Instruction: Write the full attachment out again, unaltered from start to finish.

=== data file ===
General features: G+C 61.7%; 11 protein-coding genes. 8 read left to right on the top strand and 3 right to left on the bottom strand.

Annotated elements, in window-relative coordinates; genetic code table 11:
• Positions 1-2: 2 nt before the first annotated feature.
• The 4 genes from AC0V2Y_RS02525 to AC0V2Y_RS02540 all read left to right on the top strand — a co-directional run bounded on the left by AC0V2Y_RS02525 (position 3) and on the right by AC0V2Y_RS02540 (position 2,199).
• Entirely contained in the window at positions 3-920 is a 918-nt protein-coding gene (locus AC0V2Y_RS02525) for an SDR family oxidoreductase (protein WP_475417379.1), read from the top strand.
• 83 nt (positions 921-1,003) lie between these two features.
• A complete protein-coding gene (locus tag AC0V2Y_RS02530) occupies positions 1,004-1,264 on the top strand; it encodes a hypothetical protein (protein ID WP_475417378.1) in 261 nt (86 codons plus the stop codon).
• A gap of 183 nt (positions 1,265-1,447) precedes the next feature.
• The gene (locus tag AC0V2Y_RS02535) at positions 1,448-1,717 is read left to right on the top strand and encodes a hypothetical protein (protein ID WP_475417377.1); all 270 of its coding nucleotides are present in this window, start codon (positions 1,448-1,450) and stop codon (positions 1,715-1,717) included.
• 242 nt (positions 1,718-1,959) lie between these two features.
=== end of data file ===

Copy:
General features: G+C 61.7%; 11 protein-coding genes. 8 read left to right on the top strand and 3 right to left on the bottom strand.

Annotated elements, in window-relative coordinates; genetic code table 11:
• Positions 1-2: 2 nt before the first annotated feature.
• The 4 genes from AC0V2Y_RS02525 to AC0V2Y_RS02540 all read left to right on the top strand — a co-directional run bounded on the left by AC0V2Y_RS02525 (position 3) and on the right by AC0V2Y_RS02540 (position 2,199).
• Entirely contained in the window at positions 3-920 is a 918-nt protein-coding gene (locus AC0V2Y_RS02525) for an SDR family oxidoreductase (protein WP_475417379.1), read from the top strand.
• 83 nt (positions 921-1,003) lie between these two features.
• A complete protein-coding gene (locus tag AC0V2Y_RS02530) occupies positions 1,004-1,264 on the top strand; it encodes a hypothetical protein (protein ID WP_475417378.1) in 261 nt (86 codons plus the stop codon).
• A gap of 183 nt (positions 1,265-1,447) precedes the next feature.
• The gene (locus tag AC0V2Y_RS02535) at positions 1,448-1,717 is read left to right on the top strand and encodes a hypothetical protein (protein ID WP_475417377.1); all 270 of its coding nucleotides are present in this window, start codon (positions 1,448-1,450) and stop codon (positions 1,715-1,717) included.
• 242 nt (positions 1,718-1,959) lie between these two features.